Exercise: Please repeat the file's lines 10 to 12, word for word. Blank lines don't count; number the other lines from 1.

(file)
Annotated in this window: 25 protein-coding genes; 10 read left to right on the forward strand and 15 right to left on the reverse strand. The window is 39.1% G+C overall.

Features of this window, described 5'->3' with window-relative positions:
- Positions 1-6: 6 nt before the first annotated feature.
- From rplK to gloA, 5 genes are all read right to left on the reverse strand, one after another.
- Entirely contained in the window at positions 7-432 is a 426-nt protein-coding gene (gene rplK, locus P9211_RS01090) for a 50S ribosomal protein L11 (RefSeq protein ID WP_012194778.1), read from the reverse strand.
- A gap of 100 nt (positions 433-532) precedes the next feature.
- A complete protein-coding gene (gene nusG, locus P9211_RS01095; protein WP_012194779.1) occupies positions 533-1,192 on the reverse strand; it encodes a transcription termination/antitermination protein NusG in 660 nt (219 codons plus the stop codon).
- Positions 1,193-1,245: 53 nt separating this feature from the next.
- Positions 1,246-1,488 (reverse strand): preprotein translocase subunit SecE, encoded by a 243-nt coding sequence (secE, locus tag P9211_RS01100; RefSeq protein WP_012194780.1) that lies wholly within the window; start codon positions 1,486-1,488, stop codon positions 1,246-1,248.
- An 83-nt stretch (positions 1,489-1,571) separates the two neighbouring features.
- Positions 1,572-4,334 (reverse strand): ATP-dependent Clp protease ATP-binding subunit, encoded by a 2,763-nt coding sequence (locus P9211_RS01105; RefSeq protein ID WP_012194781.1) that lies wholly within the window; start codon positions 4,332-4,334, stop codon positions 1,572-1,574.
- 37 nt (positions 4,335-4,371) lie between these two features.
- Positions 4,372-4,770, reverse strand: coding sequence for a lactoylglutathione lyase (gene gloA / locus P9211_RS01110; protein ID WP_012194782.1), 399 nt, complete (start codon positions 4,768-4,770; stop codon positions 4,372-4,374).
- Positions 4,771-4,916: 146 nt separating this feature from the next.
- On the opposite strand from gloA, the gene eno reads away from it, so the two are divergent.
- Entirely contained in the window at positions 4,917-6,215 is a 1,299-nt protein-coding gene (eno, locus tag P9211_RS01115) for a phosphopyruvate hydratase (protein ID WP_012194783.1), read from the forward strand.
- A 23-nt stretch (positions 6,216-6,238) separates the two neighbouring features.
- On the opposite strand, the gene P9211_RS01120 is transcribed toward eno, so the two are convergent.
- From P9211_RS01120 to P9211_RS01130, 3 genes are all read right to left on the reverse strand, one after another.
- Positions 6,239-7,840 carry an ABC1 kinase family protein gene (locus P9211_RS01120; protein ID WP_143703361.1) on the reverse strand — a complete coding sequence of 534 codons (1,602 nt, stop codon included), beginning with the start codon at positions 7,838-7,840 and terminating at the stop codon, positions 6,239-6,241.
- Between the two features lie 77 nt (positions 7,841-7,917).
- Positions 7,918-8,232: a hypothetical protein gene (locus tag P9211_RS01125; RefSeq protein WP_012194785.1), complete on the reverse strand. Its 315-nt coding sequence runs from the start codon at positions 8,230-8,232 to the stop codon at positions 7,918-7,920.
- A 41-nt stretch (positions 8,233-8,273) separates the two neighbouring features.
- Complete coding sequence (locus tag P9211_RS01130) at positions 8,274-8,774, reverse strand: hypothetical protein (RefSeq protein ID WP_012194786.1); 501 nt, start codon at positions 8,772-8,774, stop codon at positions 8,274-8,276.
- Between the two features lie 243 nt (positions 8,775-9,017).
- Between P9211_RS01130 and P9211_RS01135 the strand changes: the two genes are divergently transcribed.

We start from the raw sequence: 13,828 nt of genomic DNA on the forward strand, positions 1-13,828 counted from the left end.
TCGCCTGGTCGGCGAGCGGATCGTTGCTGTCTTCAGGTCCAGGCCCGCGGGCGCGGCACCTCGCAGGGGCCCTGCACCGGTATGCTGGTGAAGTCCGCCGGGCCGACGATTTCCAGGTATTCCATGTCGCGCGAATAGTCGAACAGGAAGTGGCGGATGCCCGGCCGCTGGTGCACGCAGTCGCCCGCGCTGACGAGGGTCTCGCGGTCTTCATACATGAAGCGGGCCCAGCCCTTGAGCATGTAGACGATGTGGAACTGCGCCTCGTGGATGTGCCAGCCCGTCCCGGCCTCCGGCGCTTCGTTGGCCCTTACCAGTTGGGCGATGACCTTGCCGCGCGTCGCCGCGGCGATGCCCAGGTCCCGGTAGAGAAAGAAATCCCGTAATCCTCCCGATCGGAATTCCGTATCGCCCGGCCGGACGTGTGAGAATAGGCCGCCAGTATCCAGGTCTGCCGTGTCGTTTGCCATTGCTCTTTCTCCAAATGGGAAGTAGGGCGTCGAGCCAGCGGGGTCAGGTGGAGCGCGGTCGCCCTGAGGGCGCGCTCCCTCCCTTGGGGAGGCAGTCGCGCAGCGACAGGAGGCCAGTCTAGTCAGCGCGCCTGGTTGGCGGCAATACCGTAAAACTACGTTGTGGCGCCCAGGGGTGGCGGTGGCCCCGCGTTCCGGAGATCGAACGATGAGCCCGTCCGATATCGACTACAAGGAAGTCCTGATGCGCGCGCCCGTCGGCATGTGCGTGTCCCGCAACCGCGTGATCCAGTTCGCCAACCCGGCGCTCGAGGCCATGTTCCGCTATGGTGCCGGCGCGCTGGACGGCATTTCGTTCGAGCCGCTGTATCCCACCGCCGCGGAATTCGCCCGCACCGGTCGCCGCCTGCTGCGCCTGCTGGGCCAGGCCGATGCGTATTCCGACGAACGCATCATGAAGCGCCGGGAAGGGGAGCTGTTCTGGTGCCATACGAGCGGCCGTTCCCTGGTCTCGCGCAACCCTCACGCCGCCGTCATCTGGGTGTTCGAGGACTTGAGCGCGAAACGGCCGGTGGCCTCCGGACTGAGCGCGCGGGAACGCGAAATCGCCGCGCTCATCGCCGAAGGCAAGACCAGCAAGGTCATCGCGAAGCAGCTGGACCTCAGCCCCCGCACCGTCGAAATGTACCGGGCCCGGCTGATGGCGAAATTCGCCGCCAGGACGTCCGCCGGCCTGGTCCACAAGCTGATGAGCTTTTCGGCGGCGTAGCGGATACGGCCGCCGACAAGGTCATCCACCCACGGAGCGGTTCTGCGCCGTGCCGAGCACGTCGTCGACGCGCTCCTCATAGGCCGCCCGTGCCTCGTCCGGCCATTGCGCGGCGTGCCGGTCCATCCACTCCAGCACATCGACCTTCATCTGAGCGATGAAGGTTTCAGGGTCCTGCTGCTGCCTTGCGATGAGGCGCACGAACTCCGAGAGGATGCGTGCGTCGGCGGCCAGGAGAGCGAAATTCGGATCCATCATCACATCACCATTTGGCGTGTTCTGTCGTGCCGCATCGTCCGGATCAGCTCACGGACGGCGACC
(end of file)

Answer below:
- An 83-nt stretch (positions 1,489-1,571) separates the two neighbouring features.
- Positions 1,572-4,334 (reverse strand): ATP-dependent Clp protease ATP-binding subunit, encoded by a 2,763-nt coding sequence (locus P9211_RS01105; RefSeq protein ID WP_012194781.1) that lies wholly within the window; start codon positions 4,332-4,334, stop codon positions 1,572-1,574.
- 37 nt (positions 4,335-4,371) lie between these two features.